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    (Original post by Peteo)
    Very interested in particular in graduates from 2-3 years ago. Just wondering where your degree has taken you and if you have got into employment which without your degree you wouldn't have been able to.
    I have either been in full-time employment or full-time education since I graduated with a degree in Psychology from the University of York in 2006. I haven't felt at all hindered by the choice of my degree (quite the opposite, to be honest), but then again, I've been quite active in making choices that lead my life in the way I want it to go in, and I think this has helped, along with opportunities presenting themselves at the right time. I think problems arise when graduates expect decent salaries to just land in their laps, without doing anything to differentiate themselves from the vast sea of other people who are equally or better qualified than them. The problem becomes exacerbated when people see university as a route to getting a good job/more money (an attitude that utterly depresses me); quite frankly, I think if that's why someone is going, they're really missing the point. But that's a whole different topic, and I probably shouldn't get into it here!

    I had no idea what I wanted to do straight after I graduated, but didn't want to be unemployed, so I took a job at the University of Cambridge (just admin, but reasonable salary). Whilst doing this job, I did a year's part-time counselling skills class in the evening, in order to give me additional experience and a flavour of the sort of career I was interested in.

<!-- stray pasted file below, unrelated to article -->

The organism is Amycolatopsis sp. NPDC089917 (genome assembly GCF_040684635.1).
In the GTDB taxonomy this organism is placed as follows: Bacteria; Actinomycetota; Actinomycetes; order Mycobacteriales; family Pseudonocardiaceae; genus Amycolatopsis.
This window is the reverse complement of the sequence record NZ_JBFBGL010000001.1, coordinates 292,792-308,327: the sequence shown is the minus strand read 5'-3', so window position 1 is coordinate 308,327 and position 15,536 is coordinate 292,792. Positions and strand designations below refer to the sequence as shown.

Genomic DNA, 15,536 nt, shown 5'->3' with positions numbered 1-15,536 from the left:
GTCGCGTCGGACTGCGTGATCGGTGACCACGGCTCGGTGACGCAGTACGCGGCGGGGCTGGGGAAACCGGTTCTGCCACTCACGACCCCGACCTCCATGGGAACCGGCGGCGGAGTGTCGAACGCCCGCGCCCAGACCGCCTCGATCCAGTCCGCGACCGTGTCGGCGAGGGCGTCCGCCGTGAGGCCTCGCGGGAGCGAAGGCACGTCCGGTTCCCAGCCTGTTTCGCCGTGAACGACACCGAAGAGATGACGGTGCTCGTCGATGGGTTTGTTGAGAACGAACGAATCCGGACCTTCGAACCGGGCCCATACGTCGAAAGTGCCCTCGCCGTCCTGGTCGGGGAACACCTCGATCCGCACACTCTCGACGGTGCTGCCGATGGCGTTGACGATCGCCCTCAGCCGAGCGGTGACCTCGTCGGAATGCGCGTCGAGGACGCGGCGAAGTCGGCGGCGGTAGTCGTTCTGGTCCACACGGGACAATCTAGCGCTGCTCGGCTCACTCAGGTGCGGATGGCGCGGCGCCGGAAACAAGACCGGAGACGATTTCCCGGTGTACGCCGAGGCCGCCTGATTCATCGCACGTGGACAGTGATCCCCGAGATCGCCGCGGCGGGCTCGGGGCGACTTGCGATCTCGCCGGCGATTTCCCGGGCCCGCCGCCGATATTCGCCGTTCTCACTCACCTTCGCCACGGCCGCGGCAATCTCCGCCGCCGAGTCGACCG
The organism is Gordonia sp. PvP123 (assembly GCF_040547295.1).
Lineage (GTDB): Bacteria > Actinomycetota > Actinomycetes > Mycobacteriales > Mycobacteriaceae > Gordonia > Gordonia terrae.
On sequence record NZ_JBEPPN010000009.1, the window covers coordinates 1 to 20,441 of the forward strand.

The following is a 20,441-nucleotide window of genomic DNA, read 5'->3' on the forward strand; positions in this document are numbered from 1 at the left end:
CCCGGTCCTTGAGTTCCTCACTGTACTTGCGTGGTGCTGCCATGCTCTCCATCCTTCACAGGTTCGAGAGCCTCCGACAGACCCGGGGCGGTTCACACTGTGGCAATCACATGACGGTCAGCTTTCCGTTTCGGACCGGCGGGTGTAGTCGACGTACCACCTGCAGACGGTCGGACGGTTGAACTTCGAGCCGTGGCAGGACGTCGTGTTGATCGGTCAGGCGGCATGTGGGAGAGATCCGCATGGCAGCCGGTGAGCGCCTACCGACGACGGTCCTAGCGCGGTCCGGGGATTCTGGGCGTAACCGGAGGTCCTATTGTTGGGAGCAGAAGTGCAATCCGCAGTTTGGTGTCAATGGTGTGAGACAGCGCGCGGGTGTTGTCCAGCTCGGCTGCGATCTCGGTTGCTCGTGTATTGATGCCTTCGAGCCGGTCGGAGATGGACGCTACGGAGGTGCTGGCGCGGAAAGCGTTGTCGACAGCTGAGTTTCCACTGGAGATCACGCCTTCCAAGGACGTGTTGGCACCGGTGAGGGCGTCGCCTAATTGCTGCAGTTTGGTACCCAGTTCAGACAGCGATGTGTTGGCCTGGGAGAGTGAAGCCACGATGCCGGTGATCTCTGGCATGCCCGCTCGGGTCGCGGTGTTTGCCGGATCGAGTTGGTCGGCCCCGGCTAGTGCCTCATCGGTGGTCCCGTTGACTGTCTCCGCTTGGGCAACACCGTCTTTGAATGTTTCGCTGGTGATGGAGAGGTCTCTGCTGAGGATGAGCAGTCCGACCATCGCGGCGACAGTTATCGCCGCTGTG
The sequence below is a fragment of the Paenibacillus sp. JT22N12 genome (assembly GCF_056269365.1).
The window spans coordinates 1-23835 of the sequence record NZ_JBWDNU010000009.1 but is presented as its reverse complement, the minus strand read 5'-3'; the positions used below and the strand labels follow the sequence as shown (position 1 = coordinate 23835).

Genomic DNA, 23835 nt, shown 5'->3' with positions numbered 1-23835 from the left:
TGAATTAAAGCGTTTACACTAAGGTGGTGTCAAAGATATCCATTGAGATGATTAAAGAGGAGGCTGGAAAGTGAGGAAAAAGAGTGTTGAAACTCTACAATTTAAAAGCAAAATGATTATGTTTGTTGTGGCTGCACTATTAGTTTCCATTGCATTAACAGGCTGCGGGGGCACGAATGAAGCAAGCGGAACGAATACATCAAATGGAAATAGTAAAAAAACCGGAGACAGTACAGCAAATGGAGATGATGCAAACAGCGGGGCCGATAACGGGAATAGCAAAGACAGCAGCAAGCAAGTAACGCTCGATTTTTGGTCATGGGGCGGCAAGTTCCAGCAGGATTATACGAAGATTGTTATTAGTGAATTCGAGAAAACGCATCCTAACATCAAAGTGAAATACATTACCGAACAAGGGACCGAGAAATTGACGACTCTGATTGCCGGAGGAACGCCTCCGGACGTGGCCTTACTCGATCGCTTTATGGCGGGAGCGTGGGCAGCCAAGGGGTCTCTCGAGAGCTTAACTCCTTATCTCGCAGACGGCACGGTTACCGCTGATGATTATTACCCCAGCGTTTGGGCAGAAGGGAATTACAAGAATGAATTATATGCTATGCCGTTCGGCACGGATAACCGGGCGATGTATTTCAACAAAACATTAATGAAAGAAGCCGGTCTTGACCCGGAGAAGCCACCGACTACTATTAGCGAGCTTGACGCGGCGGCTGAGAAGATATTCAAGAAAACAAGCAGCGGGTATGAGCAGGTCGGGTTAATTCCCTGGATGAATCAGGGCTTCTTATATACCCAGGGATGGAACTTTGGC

After a year, I moved on from that job with a better idea of where I wanted to go career-wise, moved cities, and took a job at a secondary school; my post involved looking after the welfare/pastoral support side of things for Year 10 students, basically assisting them with any problems (emotional, bullying, family problems, etc) that they were having in or out of school. My work also involved working with learning mentors, educational psychologists, the local police and the families of students. I'm pretty sure that my undergraduate degree and the p/t counselling skills course assisted me in getting the job.

    I stayed at that job for a year, and then left to do a Masters degree, which I'm coming towards the end of now. In October I'm starting a PhD in Psychology (departmentally funded).

    NiceWeatherForAirstrikes - remember that most people doing PhDs are fully funded, either by their institution or by a research council (ESRC for Psych). My stipend is for £13,000 p.a. (tax free), plus tuition fees paid for me; that more than covers rent and living expenses. So if you are interested in graduate research study after your Psychology degree, a PhD is always an option!
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    I'm about to start a psychology degree (hopefully!), and I've had a look at possible careers that I could go into. I have a long list haha

    I'd love to become an actual psychologist, as in Educational or Clinical. However, due to the recent 'you have to do a 3 year course' etc. to do this, I don't think I'll be able to any more, since funds probably won't allow :|

    However, I know that with a psychology degree, it opens up many more fascinating careers (personally anyway!). I've looked now at Occupational Therapy as my top career, which I can access by doing my psychology degree and then a 2 year accelerated course - easier on the funds and an excellent job that I imagine I will really love! However, I've also considered Speech and Language Therapy, Audiology, Play Therapy and Child Psychotherapy. I'd do them all if I could!

    One of my friend's sisters has recently completed a psychology degree and has become a Low Intensity Therapy, which I believe she really enjoys!

    So basically, I think there are endless opportunities with psychology. It's a fascinating subject and personally, it will get me into a career that will be rewarding and thoroughly enjoyable! I cannot wait!
 
 
 
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